Thank you for your quest for truth.

    • James M Persons says:

      Yes, the “horrors” of slavery. A work colleague once expressed concern to me about slavery as an issue. I can’t reveal more info on that without giving too much information about the colleague or my place of work. To continue, I told the colleague that it wasn’t all whips and chains in the slave days. This relieved her concern. Another great source, IMO, about the “horrors” is Grady McWhiney’s book on Cracker Culture. There are a number of footnoted, first person, primary source accounts about: slaves enjoying days off dressed in fine clothing; and being paid for work; and one especially fun account of a Yankee visitor in S.C. complaining that the slaves were even lazier than the White Southern slave owners and were not beaten. Nuggets of gold in a book about the Celtic influence on Southern culture, and most definitely NOT about slavery. Imagine, slave owners tolerating lazy slaves, and in S.C. of all places which the Yanks despise above all other Southern states. Most definitely not part of the Yankee narrative and it’s no wonder info such as The Slave Narratives, and accounts like the ones McWhiney notes are not general knowledge.

      • James M Persons says:

        Also speaking of the “horrors” of slavery I once lived in a town in northern New Jersey that I discovered decades later by accident had a 2,000 acre slave plantation in it. Of course NO ONE EVER spoke of it. I also discovered that Harriet Stowe “was inspired to write her book” by a slave that escaped this ‘unknown’ plantation and had received the kind of treatment described in Stowe’s book.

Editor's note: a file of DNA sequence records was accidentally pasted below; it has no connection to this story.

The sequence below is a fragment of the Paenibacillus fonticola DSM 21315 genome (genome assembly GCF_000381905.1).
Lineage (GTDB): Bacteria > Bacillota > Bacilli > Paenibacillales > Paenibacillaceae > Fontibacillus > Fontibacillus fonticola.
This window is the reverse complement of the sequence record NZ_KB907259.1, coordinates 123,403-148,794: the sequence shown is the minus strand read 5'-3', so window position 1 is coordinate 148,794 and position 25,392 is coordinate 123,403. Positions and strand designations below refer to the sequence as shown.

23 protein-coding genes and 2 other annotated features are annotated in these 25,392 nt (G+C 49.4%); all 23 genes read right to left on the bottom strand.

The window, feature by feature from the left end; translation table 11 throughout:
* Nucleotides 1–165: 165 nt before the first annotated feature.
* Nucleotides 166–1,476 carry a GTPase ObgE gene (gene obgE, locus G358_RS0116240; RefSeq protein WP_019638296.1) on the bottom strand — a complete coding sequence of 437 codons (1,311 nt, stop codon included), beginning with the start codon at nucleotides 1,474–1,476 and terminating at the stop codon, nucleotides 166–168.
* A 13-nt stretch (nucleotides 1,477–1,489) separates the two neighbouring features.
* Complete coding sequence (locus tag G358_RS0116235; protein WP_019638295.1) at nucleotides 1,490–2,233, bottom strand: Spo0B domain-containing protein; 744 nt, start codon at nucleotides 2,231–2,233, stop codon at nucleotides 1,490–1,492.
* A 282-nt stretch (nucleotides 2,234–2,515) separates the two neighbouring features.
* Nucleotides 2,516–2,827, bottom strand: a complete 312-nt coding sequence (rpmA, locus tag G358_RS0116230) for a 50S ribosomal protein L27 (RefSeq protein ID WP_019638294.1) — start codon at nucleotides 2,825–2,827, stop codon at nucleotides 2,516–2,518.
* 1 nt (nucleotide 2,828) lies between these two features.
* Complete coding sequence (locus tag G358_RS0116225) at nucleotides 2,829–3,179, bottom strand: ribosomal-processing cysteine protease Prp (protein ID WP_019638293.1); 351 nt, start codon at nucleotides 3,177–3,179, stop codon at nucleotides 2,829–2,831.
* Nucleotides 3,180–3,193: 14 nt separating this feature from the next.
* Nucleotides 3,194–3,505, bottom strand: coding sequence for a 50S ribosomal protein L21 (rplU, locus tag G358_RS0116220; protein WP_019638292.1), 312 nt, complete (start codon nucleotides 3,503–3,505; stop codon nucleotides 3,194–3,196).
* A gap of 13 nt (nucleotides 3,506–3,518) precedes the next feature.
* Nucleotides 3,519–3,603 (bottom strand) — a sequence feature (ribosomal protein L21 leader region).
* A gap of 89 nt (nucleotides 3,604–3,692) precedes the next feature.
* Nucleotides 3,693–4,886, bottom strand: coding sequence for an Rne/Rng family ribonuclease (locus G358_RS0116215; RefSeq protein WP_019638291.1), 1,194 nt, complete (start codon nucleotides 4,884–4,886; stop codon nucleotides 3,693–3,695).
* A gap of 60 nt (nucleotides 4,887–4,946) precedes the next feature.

In case folks are not aware an informative site on Northern slavery is Slavenorth.com. Written and thoroughly researched by a Yank and there is a ton of info on this site… and it’s not flattering to the North at all. It is very objective. It’s well worth visiting.

        • William Quinton Platt III says:

          Stowe plagiarized another book written by a runaway slave. He didn’t make much money, if any. She made a killing. It’s just another lie…the woman had never visited a plantation. She just stole a book and made her name.

          Speaking of slavery…how did the slaves get to the New World? I love to mesmerize yankees with the Anaconda Plan. They’ve heard of it, of course. What they don’t realize is what the Anaconda Plan confirms…the yankees were able to establish a naval blockade of thousands of miles of shoreline because there was no shipbuilding in the South when compared to New England…which begs the question: who built all the US slave ships? Did they close all of the shipyards in the South when the slave trade was outlawed in 1808?

          Robert E. Lee said his father-in-law’s slaves were essentially worthless. They had been so spoiled there was no way to pay off debts run up in the estate which had mostly been run up taking care of slaves who wouldn’t work. Lee’s treatment of the slaves, their subsequent LAWSUIT AGAINST ONE OF THE MOST RECOGNIZED NAMES IN AMERICAN HISTORY is one for the history books. The Virginia Supreme Court ruled against Lee in his role as executor of his father-in-law’s estate DURING THE WAR.

          The book, PRINCE AMONG SLAVES is a must read for anyone who wants to know about the African slave trade. You will find it does not fit the NARRATIVE either.

          • James M Persons says:

            Thumbs up on your comment and thank you for the book reference. I was not aware of it.

            Have a Dixie Day, William.

Leave a Reply